Thursday, August 26, 2010

Fixture-free in the rain

I'll be presenting at Agile Vancouver in November on "Fixture-free Automated Acceptance Testing". This is a brief excerpt from a discussion that sparked the idea for the presentation:

Fixture-free is about exercising the System Under Test directly with a testing DSL like Fit or Slim (or whatever). It does require developer-tester collaboration because the System Under Test needs to expose classes and methods that are (a) testable and (b) named with ubiquitous language. (Otherwise it degenerates into trying to write code in a poor excuse for a programming language!). But once we have this, testers can do lots of stuff without additional developer help. For (a trivial) example, if we have a class Account with methods deposit, withdraw and balance, with fitSharp, with no fixture code, we can write:

|with|new|Account|

|deposit|100|

|withdraw|25|

|check|balance|75|

In reality, 100% fixture-free is unlikely, but we can drastically reduce the need for fixtures and for developers to write fixture code for every test.

Monday, August 9, 2010

What Am I Missing?

So Agile2010 is underway this week and due to the eternal constraints of time and money, I'm not there. I'm catching some of the buzz vicariously via Twitter and starting to miss ... well, what am I missing?

Based on past experience, I know I would be enjoying myself if I was there. I know the intense and intimate gathering of the AAFTT group would fill my brain with ideas that would percolate throughout the year. I know the energy and passion of @unclebobmartin would be contagious. I know the wisdom of a seemingly off-hand comment by @RonJeffries would reveal itself to me about a week later. I know a session by @jbrains or @GeePawHill would make me realize, yet again, that my understanding of agile development is incomplete and there's still another layer of mastery for me to pursue.

Oops, that's right! Those last two didn't make it on to the program, did they? And not being there gives me a chance to reflect once more on what is in the program. Of course, there's some truth in the observation that it's not really about the program, it's about the people and the chance to reconnect with old friends and meet new ones. But I think that's really only true if you're there on a speaker's comp. If it's costing you $3000 to be there, there better be some damn good content in the program!

Let's go back to basics. What is absolutely essential for a successful agile project? From my developer-centric POV, it's good developers. I don't believe that agile only works with rock-star developers. But it only works with developers who are dedicated to the concept of the software craft - that we are professionals and we work every day to hone our craft. This means working continuously to improve our understanding of SOLID, TDD and clean code. These aren't skills that you master in a 3 hour tutorial. These are skills you develop throughout an entire career.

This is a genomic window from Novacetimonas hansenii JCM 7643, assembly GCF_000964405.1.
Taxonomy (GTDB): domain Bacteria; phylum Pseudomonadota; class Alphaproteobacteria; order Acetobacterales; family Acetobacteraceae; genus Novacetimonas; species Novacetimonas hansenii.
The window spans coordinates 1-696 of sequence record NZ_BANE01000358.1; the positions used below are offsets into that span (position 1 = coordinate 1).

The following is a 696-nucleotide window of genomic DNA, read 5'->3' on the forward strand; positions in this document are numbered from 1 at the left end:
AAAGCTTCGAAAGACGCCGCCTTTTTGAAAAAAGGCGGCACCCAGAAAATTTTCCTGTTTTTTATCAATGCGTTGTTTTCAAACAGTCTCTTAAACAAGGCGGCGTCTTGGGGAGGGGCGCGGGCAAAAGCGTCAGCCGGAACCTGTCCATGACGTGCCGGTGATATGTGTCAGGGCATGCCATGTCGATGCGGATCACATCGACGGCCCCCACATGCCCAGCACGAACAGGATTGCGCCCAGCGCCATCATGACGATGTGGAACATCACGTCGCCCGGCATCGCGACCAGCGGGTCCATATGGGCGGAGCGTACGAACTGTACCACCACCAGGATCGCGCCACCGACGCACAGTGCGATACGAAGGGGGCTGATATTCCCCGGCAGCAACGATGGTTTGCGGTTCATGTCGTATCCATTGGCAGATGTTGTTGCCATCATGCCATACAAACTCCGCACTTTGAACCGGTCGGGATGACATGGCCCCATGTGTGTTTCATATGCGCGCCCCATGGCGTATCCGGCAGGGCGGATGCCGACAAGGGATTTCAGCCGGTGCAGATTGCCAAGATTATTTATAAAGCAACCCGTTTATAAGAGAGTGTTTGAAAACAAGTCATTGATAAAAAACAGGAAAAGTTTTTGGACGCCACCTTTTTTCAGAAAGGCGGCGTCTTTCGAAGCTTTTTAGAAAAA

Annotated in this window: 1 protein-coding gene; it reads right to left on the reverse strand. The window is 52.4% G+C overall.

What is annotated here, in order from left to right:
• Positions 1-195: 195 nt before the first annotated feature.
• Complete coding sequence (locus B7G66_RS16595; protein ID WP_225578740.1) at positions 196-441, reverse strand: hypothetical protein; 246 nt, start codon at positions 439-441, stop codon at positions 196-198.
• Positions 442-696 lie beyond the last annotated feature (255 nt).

What do I see dominating the Agile2010 program? Lots of good sessions on learning, communicating, coaching, creativity, adoption strategies. Sessions that I would probably come out of saying "interesting" and "thought-provoking". But ultimately, sessions that were easy to digest. Not sessions where I encountered concepts that are fundamentally difficult and require hard work to master. Not sessions where I struggled to write good tests and emerged with a determination to rework and discuss the examples over the coming weeks until I finally felt I understood it.

Perhaps I'm a minority. @HackerChick tweeted about a tutorial on TDD where only a quarter of the attendees showed up with laptops, prepared to get their hands dirty. Perhaps Agile2010 isn't the conference for me. A conference where the technical track is only 1/15 of the program. And the technical track includes sessions on "The Butterfly Effect" and how to "Walk and Code". But I worry about another crop of agile converts, filled with all the soft skills and strategies they need to succeed, headed for failure because they don't know about the hard work and dedication needed to build that essential ingredient: the agile developer.